KOCHI: India’s coach Gary Kirsten has revealed two key weaknesses his side targeted in the Test series: Nathan Hauritz and Australia’s middle-order batting – a blueprint England will follow in the coming Ashes series.
After his side completed a 2-0 sweep, relegating Australia to an all-time low fifth place in the ICC rankings, Kirsten explained his plans for success to the Herald.
”There’s no doubt within our strategies – every team does that – you identify their weaknesses, and you try and exploit that,” Kirsten said. ”There were a number of areas we felt we could exploit, and we did that very successfully in the two Test matches.
”We looked at Hauritz; his record suggests he’s done quite well for the Aussies, so we had a close look at him and what he could offer. He’ll probably be the first to admit [but] I don’t think he bowled as well as he would have liked to. He was a bit inconsistent.
”We certainly discussed and felt that it was going to be important to target him. The Indians are exceptional players of spin. You need to have good spinners coming here.
”The wickets were offering more assistance to the spinners than they were the seamers, unless you were swinging the ball prodigiously, and it played into our hands.”
Kirsten dismissed the high averages of other spinners in India, including Shane Warne (43.11) and Muttiah Muralitharan (45.45).
”I think if you’re worth your salt as a spinner, you can make a play here,” he said. ”It’s not easy but whenever we play in India we pick two spinners and two seamers. The spinners do a critical job in playing a holding role and striking.”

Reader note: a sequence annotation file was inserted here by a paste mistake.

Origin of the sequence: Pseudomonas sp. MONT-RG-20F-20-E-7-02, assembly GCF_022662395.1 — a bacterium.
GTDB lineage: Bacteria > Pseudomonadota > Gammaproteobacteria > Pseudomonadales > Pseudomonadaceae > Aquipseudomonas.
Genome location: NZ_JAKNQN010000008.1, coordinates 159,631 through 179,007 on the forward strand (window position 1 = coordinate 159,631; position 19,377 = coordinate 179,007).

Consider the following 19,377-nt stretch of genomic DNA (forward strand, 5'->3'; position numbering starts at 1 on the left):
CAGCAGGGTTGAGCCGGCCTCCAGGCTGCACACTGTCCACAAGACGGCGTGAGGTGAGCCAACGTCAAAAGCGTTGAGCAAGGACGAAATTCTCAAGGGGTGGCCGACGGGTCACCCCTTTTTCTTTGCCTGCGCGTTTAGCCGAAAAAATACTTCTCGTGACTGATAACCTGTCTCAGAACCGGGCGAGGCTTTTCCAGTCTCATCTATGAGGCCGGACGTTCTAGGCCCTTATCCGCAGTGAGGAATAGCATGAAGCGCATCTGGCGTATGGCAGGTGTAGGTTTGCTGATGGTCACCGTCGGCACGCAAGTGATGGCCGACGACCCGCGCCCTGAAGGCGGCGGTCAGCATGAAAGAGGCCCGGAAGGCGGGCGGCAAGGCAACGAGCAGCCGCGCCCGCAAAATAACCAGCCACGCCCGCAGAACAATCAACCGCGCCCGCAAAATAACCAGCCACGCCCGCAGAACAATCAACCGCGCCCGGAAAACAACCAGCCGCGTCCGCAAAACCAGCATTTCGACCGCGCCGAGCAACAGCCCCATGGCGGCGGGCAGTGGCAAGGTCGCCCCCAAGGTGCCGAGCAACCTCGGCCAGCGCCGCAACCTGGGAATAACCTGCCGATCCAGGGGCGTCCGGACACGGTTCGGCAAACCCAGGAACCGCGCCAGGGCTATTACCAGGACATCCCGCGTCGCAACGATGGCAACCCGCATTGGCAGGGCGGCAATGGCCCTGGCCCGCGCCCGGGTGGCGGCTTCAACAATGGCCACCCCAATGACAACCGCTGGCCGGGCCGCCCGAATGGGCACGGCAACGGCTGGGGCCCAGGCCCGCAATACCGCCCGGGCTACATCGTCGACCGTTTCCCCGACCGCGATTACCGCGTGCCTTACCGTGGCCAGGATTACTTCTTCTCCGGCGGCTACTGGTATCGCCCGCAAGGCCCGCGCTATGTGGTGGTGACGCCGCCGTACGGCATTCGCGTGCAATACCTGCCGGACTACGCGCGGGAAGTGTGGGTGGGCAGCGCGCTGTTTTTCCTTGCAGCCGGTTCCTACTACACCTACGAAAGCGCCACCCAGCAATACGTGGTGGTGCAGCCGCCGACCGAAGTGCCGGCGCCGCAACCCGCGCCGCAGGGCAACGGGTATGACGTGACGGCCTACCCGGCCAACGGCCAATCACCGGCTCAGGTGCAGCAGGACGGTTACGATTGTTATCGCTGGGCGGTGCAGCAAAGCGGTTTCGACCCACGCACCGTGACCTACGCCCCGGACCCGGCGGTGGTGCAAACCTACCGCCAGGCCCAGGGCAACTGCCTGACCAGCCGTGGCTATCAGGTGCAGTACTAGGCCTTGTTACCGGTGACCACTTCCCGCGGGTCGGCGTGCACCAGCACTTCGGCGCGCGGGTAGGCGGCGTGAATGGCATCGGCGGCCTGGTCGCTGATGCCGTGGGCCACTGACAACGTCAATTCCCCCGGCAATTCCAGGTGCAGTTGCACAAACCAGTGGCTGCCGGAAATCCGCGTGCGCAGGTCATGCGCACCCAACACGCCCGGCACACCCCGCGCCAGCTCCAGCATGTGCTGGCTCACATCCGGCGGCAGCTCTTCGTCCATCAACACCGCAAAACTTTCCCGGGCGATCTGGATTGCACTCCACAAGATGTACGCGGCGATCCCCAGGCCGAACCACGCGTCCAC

Hauritz took six wickets at 65 in the series. Captain Ricky Ponting has revealed that Hauritz had set his own fields in the two games. The two had disagreed before the Bangalore Test on how Hauritz should bowl, with Ponting eager for him to use wider angles at the crease but the spinner was keen to retain his usual style.
Ponting could not say which approach would be used during the Ashes. ”That’s up to him to work out,” Ponting said. ”I’ve given him what I thought was the right advice on little things to work on. As his captain, I’m just trying to offer some advice on what might make him a better player. He’s got a couple of days before the next one-day game. Hopefully, he plays through that one-day series here, and gets a bit of confidence under his belt before we get back to Australia, and he can play a couple of Shield games there and start working things out for himself.
”He knows how much we’re trying to help him out